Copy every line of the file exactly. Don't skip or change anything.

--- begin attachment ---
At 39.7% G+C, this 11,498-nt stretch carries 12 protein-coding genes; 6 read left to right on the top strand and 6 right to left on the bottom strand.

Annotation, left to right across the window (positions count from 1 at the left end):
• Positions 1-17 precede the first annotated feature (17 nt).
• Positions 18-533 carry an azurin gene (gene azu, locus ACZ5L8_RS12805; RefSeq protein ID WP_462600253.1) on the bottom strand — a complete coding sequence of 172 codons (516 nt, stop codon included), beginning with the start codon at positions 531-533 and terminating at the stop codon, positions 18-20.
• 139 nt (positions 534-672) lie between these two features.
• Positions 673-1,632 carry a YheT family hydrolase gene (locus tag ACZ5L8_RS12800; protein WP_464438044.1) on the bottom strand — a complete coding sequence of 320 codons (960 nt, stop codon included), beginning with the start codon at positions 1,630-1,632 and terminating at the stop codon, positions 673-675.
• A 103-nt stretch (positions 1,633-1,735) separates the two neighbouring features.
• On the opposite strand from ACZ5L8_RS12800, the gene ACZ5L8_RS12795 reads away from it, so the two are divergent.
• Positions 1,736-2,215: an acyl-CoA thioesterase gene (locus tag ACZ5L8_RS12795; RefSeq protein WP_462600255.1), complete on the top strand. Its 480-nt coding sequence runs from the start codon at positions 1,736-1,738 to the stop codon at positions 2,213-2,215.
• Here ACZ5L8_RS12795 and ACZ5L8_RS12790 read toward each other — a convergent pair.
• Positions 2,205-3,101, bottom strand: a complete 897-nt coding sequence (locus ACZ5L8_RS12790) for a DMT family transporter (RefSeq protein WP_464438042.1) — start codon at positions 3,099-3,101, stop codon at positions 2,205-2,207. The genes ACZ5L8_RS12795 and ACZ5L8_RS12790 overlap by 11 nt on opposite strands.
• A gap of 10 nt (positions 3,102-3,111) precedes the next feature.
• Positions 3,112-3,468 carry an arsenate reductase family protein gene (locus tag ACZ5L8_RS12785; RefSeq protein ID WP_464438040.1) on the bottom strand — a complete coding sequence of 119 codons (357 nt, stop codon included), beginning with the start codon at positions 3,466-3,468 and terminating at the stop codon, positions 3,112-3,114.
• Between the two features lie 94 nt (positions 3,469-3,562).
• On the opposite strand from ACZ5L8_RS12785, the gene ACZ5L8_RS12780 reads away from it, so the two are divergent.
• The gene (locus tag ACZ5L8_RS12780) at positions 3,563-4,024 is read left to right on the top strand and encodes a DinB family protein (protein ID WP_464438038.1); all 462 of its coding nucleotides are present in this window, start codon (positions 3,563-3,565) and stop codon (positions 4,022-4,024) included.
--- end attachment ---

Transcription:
At 39.7% G+C, this 11,498-nt stretch carries 12 protein-coding genes; 6 read left to right on the top strand and 6 right to left on the bottom strand.

Annotation, left to right across the window (positions count from 1 at the left end):
• Positions 1-17 precede the first annotated feature (17 nt).
• Positions 18-533 carry an azurin gene (gene azu, locus ACZ5L8_RS12805; RefSeq protein ID WP_462600253.1) on the bottom strand — a complete coding sequence of 172 codons (516 nt, stop codon included), beginning with the start codon at positions 531-533 and terminating at the stop codon, positions 18-20.
• 139 nt (positions 534-672) lie between these two features.
• Positions 673-1,632 carry a YheT family hydrolase gene (locus tag ACZ5L8_RS12800; protein WP_464438044.1) on the bottom strand — a complete coding sequence of 320 codons (960 nt, stop codon included), beginning with the start codon at positions 1,630-1,632 and terminating at the stop codon, positions 673-675.
• A 103-nt stretch (positions 1,633-1,735) separates the two neighbouring features.
• On the opposite strand from ACZ5L8_RS12800, the gene ACZ5L8_RS12795 reads away from it, so the two are divergent.
• Positions 1,736-2,215: an acyl-CoA thioesterase gene (locus tag ACZ5L8_RS12795; RefSeq protein WP_462600255.1), complete on the top strand. Its 480-nt coding sequence runs from the start codon at positions 1,736-1,738 to the stop codon at positions 2,213-2,215.
• Here ACZ5L8_RS12795 and ACZ5L8_RS12790 read toward each other — a convergent pair.
• Positions 2,205-3,101, bottom strand: a complete 897-nt coding sequence (locus ACZ5L8_RS12790) for a DMT family transporter (RefSeq protein WP_464438042.1) — start codon at positions 3,099-3,101, stop codon at positions 2,205-2,207. The genes ACZ5L8_RS12795 and ACZ5L8_RS12790 overlap by 11 nt on opposite strands.
• A gap of 10 nt (positions 3,102-3,111) precedes the next feature.
• Positions 3,112-3,468 carry an arsenate reductase family protein gene (locus tag ACZ5L8_RS12785; RefSeq protein ID WP_464438040.1) on the bottom strand — a complete coding sequence of 119 codons (357 nt, stop codon included), beginning with the start codon at positions 3,466-3,468 and terminating at the stop codon, positions 3,112-3,114.
• Between the two features lie 94 nt (positions 3,469-3,562).
• On the opposite strand from ACZ5L8_RS12785, the gene ACZ5L8_RS12780 reads away from it, so the two are divergent.
• The gene (locus tag ACZ5L8_RS12780) at positions 3,563-4,024 is read left to right on the top strand and encodes a DinB family protein (protein ID WP_464438038.1); all 462 of its coding nucleotides are present in this window, start codon (positions 3,563-3,565) and stop codon (positions 4,022-4,024) included.